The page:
The last time I was in the House of Dominoes when it was this hot, Dollar Short, the moon-shooting fool, now deceased of course, told me, “Everybody talks about the hot weather but nobody does anything about it. Damn all the talking. I'm ready for somebody to take the bull by the horns.”
His buddy Day Late said, “Amen to that, but you can count me out as far as messing with any bulls.”
“It's just a figure of speech,” I explained to Day Late, doing my duty as official grammarian of the House of Dominoes.
“Well,” Day Late said, not acknowledging.
Then he said, “I seen on TV where they turn loose a bunch of bulls and these people in Spain are out there on the street running alongside of them, and I told myself, ‘If they're doing that of their own free will, they just about have to be feeble-minded.' I mean the people not the bulls.”
“Wally Hall ran with them once,” I mentioned.
“I rest my case then,” he said.
“I knew you meant the people not the bulls as far as the free will,” Dollar Short said. “I'm a dim bulb usually but I know only human beings get to choose their lot. Them and cats. But not bulls. Especially not one of these rodeo bulls, with the dewlap. Them are some mean suckers but it's not because of any choice they made.”
“What you need, as far as somebody that can do something about the hot weather,” Day Late said, “is another Homer Berry.”
I remembered Homer Berry. He was our last famous rainmaker in these parts, from North Little Rock, as I recall. Worked with a smoky barrel in the back of an old pickup. Fumes from it seeded passing-over clouds, milking them of their moisture rather than allowing them to bear the precious stuff on to other precincts. In theory anyway.
Hock Tooey remembered him too. We thought Hock was napping, hat pulled down and his chair comfortably tilted against the drink box, but he opened a bloodshot eye and said, “You boys won't believe it but I rode shotgun with Homer Berry on two of his most famous cases.”
This claim was met with near comprehensive indifference, and I was only being polite in asking Hock what exactly riding shotgun for a rainmaker entailed.
“He'd stop ever once in a while and I'd have to get out and stir some stuff or throw in some briquettes,” he said. “I never mastered the art of it myself.”
The indifference gave way to apathy, which you get a lot of in this kind of weather.
“His radio didn't work either time,” Hock said, “but he wouldn't let me fool with it. He said I might blow something up.”
“What's the point of this fairy tale?” Dollar Short said.
“I'm just telling you,” Hock said before snoozing off again, “whichever town Mr. Berry doctored for, it wouldn't be no 109 degrees there. It might be over in the next town, but not in one of Mr. Berry's.”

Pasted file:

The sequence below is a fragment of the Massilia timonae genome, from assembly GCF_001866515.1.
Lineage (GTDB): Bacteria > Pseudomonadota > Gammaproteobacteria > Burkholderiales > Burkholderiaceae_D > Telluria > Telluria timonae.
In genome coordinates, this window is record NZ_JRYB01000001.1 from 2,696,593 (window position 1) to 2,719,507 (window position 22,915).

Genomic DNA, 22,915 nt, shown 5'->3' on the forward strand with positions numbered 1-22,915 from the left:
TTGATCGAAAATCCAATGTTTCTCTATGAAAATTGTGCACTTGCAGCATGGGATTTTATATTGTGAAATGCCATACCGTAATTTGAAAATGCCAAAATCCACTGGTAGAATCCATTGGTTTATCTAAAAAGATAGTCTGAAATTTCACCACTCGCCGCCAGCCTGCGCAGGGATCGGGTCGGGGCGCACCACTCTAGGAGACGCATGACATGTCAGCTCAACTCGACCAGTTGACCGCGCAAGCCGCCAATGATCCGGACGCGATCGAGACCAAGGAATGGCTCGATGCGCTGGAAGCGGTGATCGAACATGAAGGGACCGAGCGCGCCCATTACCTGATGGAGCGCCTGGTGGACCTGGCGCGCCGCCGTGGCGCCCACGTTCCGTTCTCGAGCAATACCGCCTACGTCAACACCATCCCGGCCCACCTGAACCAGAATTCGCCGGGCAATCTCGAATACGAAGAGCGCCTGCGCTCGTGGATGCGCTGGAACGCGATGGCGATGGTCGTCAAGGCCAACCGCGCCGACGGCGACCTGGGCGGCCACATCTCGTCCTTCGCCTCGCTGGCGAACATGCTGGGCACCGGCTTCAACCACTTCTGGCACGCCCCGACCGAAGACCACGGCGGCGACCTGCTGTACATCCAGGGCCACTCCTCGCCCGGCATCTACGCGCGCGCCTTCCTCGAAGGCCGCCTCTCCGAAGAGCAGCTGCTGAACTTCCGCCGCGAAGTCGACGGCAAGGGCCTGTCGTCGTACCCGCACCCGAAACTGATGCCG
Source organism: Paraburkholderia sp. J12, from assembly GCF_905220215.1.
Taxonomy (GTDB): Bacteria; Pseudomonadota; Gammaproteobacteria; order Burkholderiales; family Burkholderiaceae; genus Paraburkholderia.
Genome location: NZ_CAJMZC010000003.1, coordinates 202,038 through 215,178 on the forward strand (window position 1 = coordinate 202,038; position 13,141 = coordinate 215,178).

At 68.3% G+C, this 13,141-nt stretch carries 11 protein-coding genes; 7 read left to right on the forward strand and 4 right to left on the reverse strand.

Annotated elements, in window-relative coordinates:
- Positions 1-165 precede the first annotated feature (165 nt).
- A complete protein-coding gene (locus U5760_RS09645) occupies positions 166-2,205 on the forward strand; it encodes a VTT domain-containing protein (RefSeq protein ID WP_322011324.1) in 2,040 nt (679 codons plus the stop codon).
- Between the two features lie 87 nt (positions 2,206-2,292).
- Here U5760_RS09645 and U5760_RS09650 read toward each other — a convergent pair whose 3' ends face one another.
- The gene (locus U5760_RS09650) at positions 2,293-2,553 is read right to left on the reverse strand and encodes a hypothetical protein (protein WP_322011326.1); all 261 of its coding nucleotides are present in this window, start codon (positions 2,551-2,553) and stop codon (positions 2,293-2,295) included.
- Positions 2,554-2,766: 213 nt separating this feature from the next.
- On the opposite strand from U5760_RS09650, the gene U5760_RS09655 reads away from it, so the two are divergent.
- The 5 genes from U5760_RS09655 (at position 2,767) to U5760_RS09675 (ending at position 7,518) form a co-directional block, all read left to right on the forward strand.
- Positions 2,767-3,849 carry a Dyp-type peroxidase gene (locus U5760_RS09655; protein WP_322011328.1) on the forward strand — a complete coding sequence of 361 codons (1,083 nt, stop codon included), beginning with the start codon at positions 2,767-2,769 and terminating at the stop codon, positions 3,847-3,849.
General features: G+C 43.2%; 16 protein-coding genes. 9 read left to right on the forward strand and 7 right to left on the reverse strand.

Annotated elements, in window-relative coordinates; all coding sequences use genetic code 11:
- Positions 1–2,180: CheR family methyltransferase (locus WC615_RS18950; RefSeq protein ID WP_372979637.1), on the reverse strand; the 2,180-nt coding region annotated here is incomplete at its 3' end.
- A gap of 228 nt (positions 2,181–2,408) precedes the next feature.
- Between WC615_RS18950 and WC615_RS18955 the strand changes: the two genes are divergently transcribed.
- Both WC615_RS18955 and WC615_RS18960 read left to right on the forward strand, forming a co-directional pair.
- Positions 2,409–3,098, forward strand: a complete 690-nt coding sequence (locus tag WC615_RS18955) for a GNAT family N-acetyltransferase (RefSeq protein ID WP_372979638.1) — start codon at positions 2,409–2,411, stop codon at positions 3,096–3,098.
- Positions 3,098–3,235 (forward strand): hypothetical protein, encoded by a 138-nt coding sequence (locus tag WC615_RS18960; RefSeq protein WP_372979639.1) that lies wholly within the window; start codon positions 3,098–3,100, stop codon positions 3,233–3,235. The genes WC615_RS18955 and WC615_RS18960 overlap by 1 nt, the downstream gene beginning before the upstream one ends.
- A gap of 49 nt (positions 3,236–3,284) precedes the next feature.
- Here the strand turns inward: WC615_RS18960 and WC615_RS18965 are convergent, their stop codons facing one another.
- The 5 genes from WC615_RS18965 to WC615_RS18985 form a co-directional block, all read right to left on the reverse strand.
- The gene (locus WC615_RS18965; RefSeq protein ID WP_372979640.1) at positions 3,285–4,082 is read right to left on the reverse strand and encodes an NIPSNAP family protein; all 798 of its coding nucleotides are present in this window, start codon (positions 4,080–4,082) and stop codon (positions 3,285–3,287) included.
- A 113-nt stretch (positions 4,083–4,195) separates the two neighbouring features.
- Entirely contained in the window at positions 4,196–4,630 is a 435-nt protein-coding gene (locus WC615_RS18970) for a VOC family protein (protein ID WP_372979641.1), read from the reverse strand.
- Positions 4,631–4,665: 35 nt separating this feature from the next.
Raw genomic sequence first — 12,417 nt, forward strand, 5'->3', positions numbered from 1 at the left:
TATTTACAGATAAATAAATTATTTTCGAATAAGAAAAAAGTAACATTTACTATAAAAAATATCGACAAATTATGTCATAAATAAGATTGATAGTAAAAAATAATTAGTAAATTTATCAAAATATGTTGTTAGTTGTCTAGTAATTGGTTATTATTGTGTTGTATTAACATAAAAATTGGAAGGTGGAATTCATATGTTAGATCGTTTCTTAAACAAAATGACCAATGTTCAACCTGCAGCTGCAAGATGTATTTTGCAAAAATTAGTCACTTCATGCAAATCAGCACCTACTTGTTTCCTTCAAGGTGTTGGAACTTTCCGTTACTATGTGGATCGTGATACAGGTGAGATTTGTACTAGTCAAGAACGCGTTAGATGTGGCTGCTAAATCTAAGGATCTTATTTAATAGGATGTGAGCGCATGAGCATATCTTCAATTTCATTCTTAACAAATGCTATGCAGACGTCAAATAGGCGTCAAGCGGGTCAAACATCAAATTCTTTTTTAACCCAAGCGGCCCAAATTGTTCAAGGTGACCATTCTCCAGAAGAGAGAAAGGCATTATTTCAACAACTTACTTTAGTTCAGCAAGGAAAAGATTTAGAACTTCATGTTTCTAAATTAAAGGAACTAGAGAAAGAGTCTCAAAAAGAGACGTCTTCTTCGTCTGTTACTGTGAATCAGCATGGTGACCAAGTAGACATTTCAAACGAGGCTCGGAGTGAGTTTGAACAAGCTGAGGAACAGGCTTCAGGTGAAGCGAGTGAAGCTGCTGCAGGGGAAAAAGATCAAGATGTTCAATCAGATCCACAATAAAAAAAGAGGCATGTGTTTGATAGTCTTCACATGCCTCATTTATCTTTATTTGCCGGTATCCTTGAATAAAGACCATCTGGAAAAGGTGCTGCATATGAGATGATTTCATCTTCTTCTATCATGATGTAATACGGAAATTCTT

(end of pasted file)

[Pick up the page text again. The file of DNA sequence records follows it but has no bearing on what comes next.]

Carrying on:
This is Dollar Short: “That was a long time ago. Quacks ruled. People were credulous but on the whole I think they were happier. Ol' Huckabee changed it to where you didn't try to force it to rain to cool things off, you prayed for it to. You'd pray for two or three weeks, then when it rained six months later, he'd say, ‘See? There's your answered prayer. Now give me a campaign contribution.' ”
Praying is not really doing anything proactive about the weather, the parlor grammarian noted. It grabs no toro horn. “Yeah,” said Day Late, “it's more like we're saying maybe if we just grouse around long enough, Super Mario will take pity and do it for us.”
If you know dominoes, you know what a “sweater” is, and here's a remark that a sweater threw into the conversation at this point: “I don't see why if he could change the course of a cyclone just to get that old 700 Club slime weasel to shut up, he couldn't stir up a cool front for our bona fide suffering old-timers. Even without being asked.”
“On such matters ours is not to reason why,” the grammarian said.
“Maybe yours idn't,” the sweater said. “Mine is.”
“Mine too,” Dollar Short said. “That's what I was saying to begin with.”
One of this crew — it doesn't really matter which, now, does it? — had the notion that the moral responsibility for doing something about the Arkansas weather belonged to ... well, to Jerry Jones.
I'm not sure I followed it, but it had to do with him and Sheffield having filled their giant pokes by gouging Arkansas biscuit cookers half to death in something called a buy-back scheme, and how, instead of spending it on a billion-dollar football field that the Cowboys don't even need, he instead ought to install a WeatherGard system over much of Arkansas that would deflect extreme temperatures and fairly apportion the Natural State precip.
I didn't even know there was a WeatherGard system, patent pending, but there you go. I did know that while our little hick domino parlor had an official grammarian, the Dallas Cowboys opted for an official brick, and I think I know which designation bodes best for western civ.